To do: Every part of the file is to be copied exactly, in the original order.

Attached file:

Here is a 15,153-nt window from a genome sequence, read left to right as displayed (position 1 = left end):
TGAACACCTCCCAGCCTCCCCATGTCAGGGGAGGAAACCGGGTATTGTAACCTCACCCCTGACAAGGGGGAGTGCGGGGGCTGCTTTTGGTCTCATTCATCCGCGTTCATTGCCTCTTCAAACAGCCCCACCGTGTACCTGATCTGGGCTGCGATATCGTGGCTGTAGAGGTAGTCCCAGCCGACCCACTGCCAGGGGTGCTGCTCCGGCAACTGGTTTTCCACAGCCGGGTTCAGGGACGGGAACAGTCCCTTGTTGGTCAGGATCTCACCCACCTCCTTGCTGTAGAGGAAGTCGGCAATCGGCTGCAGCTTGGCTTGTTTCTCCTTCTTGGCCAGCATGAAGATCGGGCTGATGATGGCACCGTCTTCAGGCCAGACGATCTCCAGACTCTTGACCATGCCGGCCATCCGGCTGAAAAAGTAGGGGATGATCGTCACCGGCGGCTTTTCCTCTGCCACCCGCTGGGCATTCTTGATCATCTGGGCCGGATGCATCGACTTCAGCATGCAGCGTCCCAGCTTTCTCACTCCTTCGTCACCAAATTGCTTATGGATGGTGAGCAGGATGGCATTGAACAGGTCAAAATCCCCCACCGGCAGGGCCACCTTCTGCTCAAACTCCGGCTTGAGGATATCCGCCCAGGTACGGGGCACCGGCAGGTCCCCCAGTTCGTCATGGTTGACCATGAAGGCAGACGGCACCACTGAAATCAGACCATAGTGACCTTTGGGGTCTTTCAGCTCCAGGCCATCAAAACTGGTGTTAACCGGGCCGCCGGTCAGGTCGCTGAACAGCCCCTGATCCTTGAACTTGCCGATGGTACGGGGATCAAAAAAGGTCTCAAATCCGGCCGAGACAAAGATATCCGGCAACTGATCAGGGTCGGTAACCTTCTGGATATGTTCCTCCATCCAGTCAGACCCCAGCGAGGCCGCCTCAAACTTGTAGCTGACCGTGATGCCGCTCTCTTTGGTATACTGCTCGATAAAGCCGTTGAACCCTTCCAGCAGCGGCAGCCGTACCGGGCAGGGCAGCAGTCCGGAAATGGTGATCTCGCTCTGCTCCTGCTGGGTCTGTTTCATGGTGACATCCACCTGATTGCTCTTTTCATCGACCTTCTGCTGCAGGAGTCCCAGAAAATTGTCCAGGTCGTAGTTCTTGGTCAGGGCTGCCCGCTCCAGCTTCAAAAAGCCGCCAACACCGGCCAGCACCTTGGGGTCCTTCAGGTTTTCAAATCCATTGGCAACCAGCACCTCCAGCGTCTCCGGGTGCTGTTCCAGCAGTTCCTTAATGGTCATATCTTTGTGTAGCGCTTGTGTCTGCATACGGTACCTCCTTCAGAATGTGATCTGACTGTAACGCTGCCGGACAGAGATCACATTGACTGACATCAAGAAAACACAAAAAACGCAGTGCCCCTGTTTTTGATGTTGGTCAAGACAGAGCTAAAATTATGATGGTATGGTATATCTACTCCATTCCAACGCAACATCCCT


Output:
Here is a 15,153-nt window from a genome sequence, read left to right as displayed (position 1 = left end):
TGAACACCTCCCAGCCTCCCCATGTCAGGGGAGGAAACCGGGTATTGTAACCTCACCCCTGACAAGGGGGAGTGCGGGGGCTGCTTTTGGTCTCATTCATCCGCGTTCATTGCCTCTTCAAACAGCCCCACCGTGTACCTGATCTGGGCTGCGATATCGTGGCTGTAGAGGTAGTCCCAGCCGACCCACTGCCAGGGGTGCTGCTCCGGCAACTGGTTTTCCACAGCCGGGTTCAGGGACGGGAACAGTCCCTTGTTGGTCAGGATCTCACCCACCTCCTTGCTGTAGAGGAAGTCGGCAATCGGCTGCAGCTTGGCTTGTTTCTCCTTCTTGGCCAGCATGAAGATCGGGCTGATGATGGCACCGTCTTCAGGCCAGACGATCTCCAGACTCTTGACCATGCCGGCCATCCGGCTGAAAAAGTAGGGGATGATCGTCACCGGCGGCTTTTCCTCTGCCACCCGCTGGGCATTCTTGATCATCTGGGCCGGATGCATCGACTTCAGCATGCAGCGTCCCAGCTTTCTCACTCCTTCGTCACCAAATTGCTTATGGATGGTGAGCAGGATGGCATTGAACAGGTCAAAATCCCCCACCGGCAGGGCCACCTTCTGCTCAAACTCCGGCTTGAGGATATCCGCCCAGGTACGGGGCACCGGCAGGTCCCCCAGTTCGTCATGGTTGACCATGAAGGCAGACGGCACCACTGAAATCAGACCATAGTGACCTTTGGGGTCTTTCAGCTCCAGGCCATCAAAACTGGTGTTAACCGGGCCGCCGGTCAGGTCGCTGAACAGCCCCTGATCCTTGAACTTGCCGATGGTACGGGGATCAAAAAAGGTCTCAAATCCGGCCGAGACAAAGATATCCGGCAACTGATCAGGGTCGGTAACCTTCTGGATATGTTCCTCCATCCAGTCAGACCCCAGCGAGGCCGCCTCAAACTTGTAGCTGACCGTGATGCCGCTCTCTTTGGTATACTGCTCGATAAAGCCGTTGAACCCTTCCAGCAGCGGCAGCCGTACCGGGCAGGGCAGCAGTCCGGAAATGGTGATCTCGCTCTGCTCCTGCTGGGTCTGTTTCATGGTGACATCCACCTGATTGCTCTTTTCATCGACCTTCTGCTGCAGGAGTCCCAGAAAATTGTCCAGGTCGTAGTTCTTGGTCAGGGCTGCCCGCTCCAGCTTCAAAAAGCCGCCAACACCGGCCAGCACCTTGGGGTCCTTCAGGTTTTCAAATCCATTGGCAACCAGCACCTCCAGCGTCTCCGGGTGCTGTTCCAGCAGTTCCTTAATGGTCATATCTTTGTGTAGCGCTTGTGTCTGCATACGGTACCTCCTTCAGAATGTGATCTGACTGTAACGCTGCCGGACAGAGATCACATTGACTGACATCAAGAAAACACAAAAAACGCAGTGCCCCTGTTTTTGATGTTGGTCAAGACAGAGCTAAAATTATGATGGTATGGTATATCTACTCCATTCCAACGCAACATCCCT